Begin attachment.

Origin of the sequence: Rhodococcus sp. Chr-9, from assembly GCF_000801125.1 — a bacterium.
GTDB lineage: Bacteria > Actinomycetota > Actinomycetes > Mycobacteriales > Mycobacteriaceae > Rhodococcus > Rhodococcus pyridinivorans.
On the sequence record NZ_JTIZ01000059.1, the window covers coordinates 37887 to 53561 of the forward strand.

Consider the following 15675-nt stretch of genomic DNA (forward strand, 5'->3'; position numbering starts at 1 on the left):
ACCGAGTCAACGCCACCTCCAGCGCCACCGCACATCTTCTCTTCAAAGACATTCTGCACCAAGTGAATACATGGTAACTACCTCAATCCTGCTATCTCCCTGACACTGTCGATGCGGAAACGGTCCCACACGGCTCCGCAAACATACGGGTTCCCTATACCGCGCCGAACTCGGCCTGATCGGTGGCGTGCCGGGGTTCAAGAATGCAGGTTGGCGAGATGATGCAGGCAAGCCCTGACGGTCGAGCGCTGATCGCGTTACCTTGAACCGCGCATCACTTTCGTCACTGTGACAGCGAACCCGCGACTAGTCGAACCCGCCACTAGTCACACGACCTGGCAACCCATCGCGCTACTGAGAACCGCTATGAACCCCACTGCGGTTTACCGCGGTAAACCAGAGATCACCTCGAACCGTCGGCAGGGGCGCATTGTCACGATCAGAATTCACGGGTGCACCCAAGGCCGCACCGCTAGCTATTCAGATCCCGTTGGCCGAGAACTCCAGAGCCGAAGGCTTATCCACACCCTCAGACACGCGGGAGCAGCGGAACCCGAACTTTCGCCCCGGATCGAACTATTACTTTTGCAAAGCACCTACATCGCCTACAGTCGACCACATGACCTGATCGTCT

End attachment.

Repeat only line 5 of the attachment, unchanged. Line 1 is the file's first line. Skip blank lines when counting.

ACCGAGTCAACGCCACCTCCAGCGCCACCGCACATCTTCTCTTCAAAGACATTCTGCACCAAGTGAATACATGGTAACTACCTCAATCCTGCTATCTCCCTGACACTGTCGATGCGGAAACGGTCCCACACGGCTCCGCAAACATACGGGTTCCCTATACCGCGCCGAACTCGGCCTGATCGGTGGCGTGCCGGGGTTCAAGAATGCAGGTTGGCGAGATGATGCAGGCAAGCCCTGACGGTCGAGCGCTGATCGCGTTACCTTGAACCGCGCATCACTTTCGTCACTGTGACAGCGAACCCGCGACTAGTCGAACCCGCCACTAGTCACACGACCTGGCAACCCATCGCGCTACTGAGAACCGCTATGAACCCCACTGCGGTTTACCGCGGTAAACCAGAGATCACCTCGAACCGTCGGCAGGGGCGCATTGTCACGATCAGAATTCACGGGTGCACCCAAGGCCGCACCGCTAGCTATTCAGATCCCGTTGGCCGAGAACTCCAGAGCCGAAGGCTTATCCACACCCTCAGACACGCGGGAGCAGCGGAACCCGAACTTTCGCCCCGGATCGAACTATTACTTTTGCAAAGCACCTACATCGCCTACAGTCGACCACATGACCTGATCGTCT